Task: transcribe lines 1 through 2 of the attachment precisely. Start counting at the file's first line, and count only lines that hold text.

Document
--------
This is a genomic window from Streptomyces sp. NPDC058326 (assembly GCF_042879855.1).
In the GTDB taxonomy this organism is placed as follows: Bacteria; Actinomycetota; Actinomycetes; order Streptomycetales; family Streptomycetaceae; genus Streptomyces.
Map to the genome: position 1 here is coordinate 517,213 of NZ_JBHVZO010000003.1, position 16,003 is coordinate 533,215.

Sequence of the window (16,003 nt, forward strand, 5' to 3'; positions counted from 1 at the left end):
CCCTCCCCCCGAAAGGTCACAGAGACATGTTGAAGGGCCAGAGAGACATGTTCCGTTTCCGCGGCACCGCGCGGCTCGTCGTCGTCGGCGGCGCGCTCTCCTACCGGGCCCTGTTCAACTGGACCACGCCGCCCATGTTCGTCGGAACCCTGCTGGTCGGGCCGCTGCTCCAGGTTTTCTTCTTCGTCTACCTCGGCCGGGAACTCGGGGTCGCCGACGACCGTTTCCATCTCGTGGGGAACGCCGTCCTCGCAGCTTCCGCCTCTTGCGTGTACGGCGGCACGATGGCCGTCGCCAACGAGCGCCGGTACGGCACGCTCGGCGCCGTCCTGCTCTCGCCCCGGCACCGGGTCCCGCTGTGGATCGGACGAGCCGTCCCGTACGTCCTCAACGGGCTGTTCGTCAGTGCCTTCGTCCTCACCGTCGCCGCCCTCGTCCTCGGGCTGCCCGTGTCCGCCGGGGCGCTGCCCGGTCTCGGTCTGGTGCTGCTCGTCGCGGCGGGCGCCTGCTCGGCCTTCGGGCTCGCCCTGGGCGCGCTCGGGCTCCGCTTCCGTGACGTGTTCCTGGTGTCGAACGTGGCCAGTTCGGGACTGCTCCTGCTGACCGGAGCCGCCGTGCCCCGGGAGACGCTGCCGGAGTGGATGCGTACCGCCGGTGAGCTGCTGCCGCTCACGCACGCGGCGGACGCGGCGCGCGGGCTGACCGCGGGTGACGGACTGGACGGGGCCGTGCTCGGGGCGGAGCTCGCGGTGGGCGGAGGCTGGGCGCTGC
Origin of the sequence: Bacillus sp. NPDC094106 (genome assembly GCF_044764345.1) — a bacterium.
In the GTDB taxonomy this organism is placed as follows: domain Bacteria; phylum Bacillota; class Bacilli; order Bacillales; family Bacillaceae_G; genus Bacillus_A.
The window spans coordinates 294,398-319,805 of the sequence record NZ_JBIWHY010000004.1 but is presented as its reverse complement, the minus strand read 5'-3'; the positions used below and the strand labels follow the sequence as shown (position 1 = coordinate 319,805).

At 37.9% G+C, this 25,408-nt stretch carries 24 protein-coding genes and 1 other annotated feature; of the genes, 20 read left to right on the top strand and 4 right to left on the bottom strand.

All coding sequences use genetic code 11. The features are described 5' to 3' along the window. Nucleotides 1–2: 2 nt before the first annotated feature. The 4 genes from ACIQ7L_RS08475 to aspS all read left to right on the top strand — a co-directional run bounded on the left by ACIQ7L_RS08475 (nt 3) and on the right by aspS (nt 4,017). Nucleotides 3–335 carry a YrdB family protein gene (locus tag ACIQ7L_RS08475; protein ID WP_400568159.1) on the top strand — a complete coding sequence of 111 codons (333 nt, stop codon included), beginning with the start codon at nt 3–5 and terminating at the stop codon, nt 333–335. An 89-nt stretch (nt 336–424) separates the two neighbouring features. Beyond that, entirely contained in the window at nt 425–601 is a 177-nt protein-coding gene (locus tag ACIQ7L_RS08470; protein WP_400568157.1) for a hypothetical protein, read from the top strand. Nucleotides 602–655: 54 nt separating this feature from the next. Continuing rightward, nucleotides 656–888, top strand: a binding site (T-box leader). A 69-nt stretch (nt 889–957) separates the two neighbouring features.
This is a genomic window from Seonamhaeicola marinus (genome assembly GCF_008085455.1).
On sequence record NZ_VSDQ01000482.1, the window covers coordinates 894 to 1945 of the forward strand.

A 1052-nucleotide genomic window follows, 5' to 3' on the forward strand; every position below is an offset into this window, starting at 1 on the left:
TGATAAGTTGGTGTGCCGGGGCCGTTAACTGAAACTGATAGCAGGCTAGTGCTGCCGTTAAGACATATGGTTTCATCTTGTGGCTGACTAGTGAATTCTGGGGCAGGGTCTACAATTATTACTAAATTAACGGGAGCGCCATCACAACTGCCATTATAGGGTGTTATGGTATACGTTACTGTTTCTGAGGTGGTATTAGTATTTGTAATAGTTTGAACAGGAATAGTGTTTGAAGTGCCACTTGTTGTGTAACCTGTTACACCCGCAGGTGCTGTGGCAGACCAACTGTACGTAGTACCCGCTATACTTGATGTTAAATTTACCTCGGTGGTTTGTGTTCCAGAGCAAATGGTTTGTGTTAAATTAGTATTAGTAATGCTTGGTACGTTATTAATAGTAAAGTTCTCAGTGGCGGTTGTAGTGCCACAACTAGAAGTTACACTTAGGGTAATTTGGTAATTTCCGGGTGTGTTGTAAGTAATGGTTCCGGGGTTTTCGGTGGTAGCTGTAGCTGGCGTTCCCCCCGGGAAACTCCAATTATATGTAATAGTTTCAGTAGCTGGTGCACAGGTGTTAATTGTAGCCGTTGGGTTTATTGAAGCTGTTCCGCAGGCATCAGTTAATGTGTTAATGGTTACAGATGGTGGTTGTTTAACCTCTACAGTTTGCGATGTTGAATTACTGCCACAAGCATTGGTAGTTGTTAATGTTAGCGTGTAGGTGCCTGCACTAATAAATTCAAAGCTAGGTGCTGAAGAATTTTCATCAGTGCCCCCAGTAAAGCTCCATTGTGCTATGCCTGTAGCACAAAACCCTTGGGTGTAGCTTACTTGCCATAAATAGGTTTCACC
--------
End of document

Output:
This is a genomic window from Streptomyces sp. NPDC058326 (assembly GCF_042879855.1).
In the GTDB taxonomy this organism is placed as follows: Bacteria; Actinomycetota; Actinomycetes; order Streptomycetales; family Streptomycetaceae; genus Streptomyces.